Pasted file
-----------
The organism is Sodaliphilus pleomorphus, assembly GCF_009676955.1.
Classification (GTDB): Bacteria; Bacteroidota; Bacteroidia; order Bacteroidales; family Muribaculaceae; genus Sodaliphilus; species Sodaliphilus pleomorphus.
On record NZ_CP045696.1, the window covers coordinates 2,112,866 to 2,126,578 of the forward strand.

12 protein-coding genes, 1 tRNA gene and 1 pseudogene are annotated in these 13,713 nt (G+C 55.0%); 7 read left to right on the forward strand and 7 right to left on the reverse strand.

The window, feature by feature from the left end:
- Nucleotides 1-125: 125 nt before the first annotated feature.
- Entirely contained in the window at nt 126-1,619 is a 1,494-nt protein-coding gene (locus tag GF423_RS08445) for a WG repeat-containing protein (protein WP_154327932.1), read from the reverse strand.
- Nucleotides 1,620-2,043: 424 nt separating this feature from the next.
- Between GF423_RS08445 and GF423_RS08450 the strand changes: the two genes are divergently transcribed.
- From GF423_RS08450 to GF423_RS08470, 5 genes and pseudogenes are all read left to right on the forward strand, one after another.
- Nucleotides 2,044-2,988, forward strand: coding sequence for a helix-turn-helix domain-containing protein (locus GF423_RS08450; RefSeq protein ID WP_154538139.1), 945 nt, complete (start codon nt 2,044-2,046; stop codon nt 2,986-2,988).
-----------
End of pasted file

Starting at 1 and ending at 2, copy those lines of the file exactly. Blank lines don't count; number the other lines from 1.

The organism is Sodaliphilus pleomorphus, assembly GCF_009676955.1.
Classification (GTDB): Bacteria; Bacteroidota; Bacteroidia; order Bacteroidales; family Muribaculaceae; genus Sodaliphilus; species Sodaliphilus pleomorphus.